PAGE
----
voyage of vessel between two ports in India, as ‘ international traffic ‘ if it is part of international journey

By | December 5, 2015

If ships in question, therefore, were operated solely between Kandla and Visag, in the present case, such transport would be excluded from the definition of term ‘international traffic’. Here, the word ‘solely’ is all important. It is not even the case of the revenue that the journey being undertaken by such vessels in question were confined between the two ports in India either routinely or even in individual isolated case. Admitted facts, as noted above, are that such transportation was undertaking during a larger journey of the vessels from Singapore to Dubai. Under such circumstances, the requirement of such journey being solely between places in the other contracting state is not satisfied.

Term ‘international traffic’ has been defined in Clause 3(h) of the DTAA in question and reads as under:

“(h) the term “international traffic” means any transport by a ship or aircraft operated by an enterprise of a Contracting State, except when the ship or aircraft is operated solely between places in the other Contracting State.”

HIGH COURT OF GUJARAT

Commissioner of Income-tax

v.

Taurus Shipping Services

AKIL KURESHI AND MOHINDER PAL, JJ.

TAX APPEAL NOS. 847 AND 849 OF 2015

DECEMBER  1, 2015

Nitin Mehta, Adv. for the Appellant.

ORDER

Akil Kureshi, J. – Revenue has filed these appeals raising identical question for our consideration which reads as under:

“Whether the impugned order is perverse in law and on facts in wrongly interpreting the voyage of the vessel between two ports in India, as ‘international voyage’ and permitting the Assessee to avail the benefit of Article 8 of India-Singapore Double Taxation Avoidance Agreement?”

2. Briefly stated, the facts are that:

The respondent-assessee is a company and had acted as an agent of three vessels which had transported goods from Kandla Port to Visag. The freight beneficiary was one M/s. Jaldhi Overseas Pte Limited, who claimed benefit of DTAA between India and Singapore. The vessels had undertaken such freight transportation during the journey from Singapore elude to Dubai. The Assessing Officer came to the conclusion that such transportation between Kandla to Visag cannot be considered as international traffic as defined in DTAA and between India and Singapore. The Tribunal, however, ultimately held in favour of the assessee relying on the decision of the Tribunal in similar cases.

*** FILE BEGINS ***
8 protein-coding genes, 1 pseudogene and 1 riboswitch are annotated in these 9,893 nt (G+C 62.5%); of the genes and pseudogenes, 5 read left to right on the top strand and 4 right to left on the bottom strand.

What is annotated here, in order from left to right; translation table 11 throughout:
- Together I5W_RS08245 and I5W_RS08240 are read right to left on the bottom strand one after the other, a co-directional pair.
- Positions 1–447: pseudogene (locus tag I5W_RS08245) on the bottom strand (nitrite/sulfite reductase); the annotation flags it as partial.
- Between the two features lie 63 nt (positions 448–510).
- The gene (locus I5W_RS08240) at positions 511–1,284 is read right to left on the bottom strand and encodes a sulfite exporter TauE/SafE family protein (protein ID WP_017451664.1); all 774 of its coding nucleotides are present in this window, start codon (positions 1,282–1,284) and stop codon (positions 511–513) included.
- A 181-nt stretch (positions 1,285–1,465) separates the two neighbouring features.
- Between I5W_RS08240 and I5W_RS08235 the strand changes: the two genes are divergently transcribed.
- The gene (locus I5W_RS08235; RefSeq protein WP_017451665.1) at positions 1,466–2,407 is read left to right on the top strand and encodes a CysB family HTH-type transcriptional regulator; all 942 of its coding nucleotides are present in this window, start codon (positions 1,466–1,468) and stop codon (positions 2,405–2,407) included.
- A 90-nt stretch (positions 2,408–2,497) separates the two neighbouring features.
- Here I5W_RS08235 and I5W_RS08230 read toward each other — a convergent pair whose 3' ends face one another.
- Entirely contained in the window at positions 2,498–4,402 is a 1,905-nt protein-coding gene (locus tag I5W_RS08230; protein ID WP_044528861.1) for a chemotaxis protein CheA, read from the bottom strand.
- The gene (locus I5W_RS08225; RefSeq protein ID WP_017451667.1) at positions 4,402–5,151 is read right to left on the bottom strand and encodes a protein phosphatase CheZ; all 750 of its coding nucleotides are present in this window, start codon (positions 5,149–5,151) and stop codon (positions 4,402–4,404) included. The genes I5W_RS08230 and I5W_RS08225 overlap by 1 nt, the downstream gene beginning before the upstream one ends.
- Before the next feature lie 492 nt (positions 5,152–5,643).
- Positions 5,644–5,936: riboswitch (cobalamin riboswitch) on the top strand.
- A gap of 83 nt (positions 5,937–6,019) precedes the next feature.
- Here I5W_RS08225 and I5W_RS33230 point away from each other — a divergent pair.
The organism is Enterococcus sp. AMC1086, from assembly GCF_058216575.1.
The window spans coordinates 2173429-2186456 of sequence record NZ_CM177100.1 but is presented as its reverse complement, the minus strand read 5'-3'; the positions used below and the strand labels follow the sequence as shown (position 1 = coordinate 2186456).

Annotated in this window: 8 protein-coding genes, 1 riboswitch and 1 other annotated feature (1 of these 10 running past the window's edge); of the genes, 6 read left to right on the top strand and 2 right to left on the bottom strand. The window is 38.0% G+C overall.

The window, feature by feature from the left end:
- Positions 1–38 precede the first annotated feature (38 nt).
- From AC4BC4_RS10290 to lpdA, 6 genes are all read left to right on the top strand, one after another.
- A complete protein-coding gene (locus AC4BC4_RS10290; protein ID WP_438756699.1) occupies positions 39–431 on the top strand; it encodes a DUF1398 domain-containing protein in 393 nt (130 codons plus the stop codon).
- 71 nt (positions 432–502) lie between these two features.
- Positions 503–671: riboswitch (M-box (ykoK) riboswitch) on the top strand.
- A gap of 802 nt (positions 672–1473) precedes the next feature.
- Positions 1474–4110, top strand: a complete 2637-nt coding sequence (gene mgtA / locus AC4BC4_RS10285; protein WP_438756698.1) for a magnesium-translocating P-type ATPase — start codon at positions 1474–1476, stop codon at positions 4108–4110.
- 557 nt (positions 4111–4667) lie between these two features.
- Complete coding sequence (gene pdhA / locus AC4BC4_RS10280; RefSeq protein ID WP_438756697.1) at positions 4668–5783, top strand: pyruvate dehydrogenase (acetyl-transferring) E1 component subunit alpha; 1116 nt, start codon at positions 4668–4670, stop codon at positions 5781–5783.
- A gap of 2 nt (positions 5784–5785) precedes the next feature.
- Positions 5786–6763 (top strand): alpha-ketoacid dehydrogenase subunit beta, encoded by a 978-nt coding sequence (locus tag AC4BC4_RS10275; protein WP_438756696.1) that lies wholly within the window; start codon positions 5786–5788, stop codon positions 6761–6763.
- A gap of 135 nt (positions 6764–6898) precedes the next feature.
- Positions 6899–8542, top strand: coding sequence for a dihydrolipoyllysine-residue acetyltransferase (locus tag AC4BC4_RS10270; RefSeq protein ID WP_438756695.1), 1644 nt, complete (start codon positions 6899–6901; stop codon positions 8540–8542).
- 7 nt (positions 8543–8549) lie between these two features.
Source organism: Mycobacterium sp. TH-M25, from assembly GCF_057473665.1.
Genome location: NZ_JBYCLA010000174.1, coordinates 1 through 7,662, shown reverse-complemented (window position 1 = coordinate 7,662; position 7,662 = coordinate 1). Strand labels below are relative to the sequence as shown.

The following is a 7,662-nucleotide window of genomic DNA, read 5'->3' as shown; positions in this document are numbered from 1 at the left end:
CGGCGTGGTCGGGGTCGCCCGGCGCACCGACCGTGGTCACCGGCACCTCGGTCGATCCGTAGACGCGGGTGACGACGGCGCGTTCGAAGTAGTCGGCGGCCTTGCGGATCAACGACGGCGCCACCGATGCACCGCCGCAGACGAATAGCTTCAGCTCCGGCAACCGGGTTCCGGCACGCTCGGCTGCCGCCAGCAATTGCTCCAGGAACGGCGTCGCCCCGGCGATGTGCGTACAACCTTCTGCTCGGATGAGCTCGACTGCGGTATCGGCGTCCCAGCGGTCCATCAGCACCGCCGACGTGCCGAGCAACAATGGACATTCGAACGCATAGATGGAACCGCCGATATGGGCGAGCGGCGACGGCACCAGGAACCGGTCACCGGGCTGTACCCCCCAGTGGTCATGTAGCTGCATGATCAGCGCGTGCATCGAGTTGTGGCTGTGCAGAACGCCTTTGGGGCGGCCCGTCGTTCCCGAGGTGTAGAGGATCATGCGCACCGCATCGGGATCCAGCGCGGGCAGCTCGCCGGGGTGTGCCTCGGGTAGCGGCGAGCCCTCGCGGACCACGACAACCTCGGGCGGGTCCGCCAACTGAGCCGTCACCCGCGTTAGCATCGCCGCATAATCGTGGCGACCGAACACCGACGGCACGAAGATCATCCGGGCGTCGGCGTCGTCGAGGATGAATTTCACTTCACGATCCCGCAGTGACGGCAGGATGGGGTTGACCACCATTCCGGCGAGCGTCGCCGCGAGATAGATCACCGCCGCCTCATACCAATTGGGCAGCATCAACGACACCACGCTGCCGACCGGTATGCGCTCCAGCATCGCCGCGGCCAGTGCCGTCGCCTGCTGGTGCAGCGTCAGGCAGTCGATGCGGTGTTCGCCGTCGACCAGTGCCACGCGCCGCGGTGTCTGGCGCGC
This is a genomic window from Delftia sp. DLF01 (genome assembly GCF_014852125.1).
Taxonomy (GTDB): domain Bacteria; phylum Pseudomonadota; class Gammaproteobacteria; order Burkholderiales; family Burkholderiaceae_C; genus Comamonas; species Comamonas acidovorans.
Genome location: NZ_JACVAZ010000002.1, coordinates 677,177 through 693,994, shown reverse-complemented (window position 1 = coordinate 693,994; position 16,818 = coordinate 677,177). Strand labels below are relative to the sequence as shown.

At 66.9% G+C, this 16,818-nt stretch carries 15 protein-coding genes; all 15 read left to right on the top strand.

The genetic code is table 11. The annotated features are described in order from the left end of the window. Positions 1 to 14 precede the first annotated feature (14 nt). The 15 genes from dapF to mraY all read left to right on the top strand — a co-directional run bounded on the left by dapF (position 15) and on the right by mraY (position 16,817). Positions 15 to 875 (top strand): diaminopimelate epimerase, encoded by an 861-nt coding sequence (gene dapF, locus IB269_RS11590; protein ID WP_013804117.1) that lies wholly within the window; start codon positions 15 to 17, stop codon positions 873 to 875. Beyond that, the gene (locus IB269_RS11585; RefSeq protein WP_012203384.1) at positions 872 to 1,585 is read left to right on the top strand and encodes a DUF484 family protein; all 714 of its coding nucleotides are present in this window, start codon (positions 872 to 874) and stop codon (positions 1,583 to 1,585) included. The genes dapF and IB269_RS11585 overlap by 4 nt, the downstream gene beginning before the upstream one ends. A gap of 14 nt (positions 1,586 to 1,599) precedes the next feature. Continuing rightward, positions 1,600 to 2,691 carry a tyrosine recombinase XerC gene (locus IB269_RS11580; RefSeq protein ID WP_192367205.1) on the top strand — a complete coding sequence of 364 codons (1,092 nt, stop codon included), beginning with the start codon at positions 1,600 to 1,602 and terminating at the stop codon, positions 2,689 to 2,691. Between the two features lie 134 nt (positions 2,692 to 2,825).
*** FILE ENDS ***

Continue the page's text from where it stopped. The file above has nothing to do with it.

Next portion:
3. We noticed that the term ‘international traffic’ has been defined in Clause 3(h) of the DTAA in question and reads as under:

“(h) the term “international traffic” means any transport by a ship or aircraft operated by an enterprise of a Contracting State, except when the ship or aircraft is operated solely between places in the other Contracting State.”

4. In terms of Article 8 of the DTAA, profits derived by an enterprise of a contracting state from the portion of ships or aircraft in international traffic would be taxable only in that state. In this context, therefore, the interpretation of term ‘international traffic’ becomes relevant. If the transport by the ships in question from Kandla to Visag fall within the definition of the term ‘international traffic’, in terms of Article 8, the assessee would be entitled to the benefit of Article 8 of the DTAA.

5. The term ‘international traffic’, as noted, is defined to mean any transport by a ship or aircraft operated by an enterprise by a contracting state. This definition, however, has an exception clause which excludes the transport when the ship or aircraft is operated solely between the places in the other contracting state. Thus, any transaction by a ship or aircraft operated by enterprise or contracting state would be an international traffic. However, this would be not so if a ship or the aircraft is operated solely between the places in the other contracting state. If ships in question, therefore, were operated solely between Kandla and Visag, in the present case, such transport would be excluded from the definition of term ‘international traffic’. Here, the word ‘solely’ is all important. It is not even the case of the revenue that the journey being undertaken by such vessels in question were confined between the two ports in India either routinely or even in individual isolated case. Admitted facts, as noted above, are that such transportation was undertaking during a larger journey of the vessels from Singapore to Dubai. Under such circumstances, the requirement of such journey being solely between places in the other contracting state is not satisfied. The exclusion clause of the definition of term ‘international traffic’, therefore, would not apply. In other words, the transport, which was otherwise in the nature of international traffic, would be so treated in terms of Clause (h) of Article 3 of the DTAA. We see no error in the view of the Tribunal. Tax Appeals are, therefore, dismissed.

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